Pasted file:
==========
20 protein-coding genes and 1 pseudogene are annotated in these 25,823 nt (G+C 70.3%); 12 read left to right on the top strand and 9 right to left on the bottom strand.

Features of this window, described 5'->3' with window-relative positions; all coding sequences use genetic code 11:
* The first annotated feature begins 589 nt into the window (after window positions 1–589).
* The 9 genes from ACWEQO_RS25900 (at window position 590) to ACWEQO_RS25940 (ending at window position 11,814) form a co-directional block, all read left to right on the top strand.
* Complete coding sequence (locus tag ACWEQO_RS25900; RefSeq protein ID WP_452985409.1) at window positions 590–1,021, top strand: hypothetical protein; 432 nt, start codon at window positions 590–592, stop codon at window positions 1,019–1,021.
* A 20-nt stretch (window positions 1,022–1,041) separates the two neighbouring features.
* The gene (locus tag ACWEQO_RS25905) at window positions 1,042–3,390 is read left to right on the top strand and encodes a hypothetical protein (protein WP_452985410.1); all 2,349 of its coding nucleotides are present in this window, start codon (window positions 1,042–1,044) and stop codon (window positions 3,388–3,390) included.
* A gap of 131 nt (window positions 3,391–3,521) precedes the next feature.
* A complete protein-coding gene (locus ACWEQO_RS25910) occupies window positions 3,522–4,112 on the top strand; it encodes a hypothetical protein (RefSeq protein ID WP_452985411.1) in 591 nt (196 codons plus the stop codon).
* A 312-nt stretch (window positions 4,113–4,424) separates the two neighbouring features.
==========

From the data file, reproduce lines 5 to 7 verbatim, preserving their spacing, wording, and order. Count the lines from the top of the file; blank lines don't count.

* Complete coding sequence (locus tag ACWEQO_RS25900; RefSeq protein ID WP_452985409.1) at window positions 590–1,021, top strand: hypothetical protein; 432 nt, start codon at window positions 590–592, stop codon at window positions 1,019–1,021.
* A 20-nt stretch (window positions 1,022–1,041) separates the two neighbouring features.
* The gene (locus tag ACWEQO_RS25905) at window positions 1,042–3,390 is read left to right on the top strand and encodes a hypothetical protein (protein WP_452985410.1); all 2,349 of its coding nucleotides are present in this window, start codon (window positions 1,042–1,044) and stop codon (window positions 3,388–3,390) included.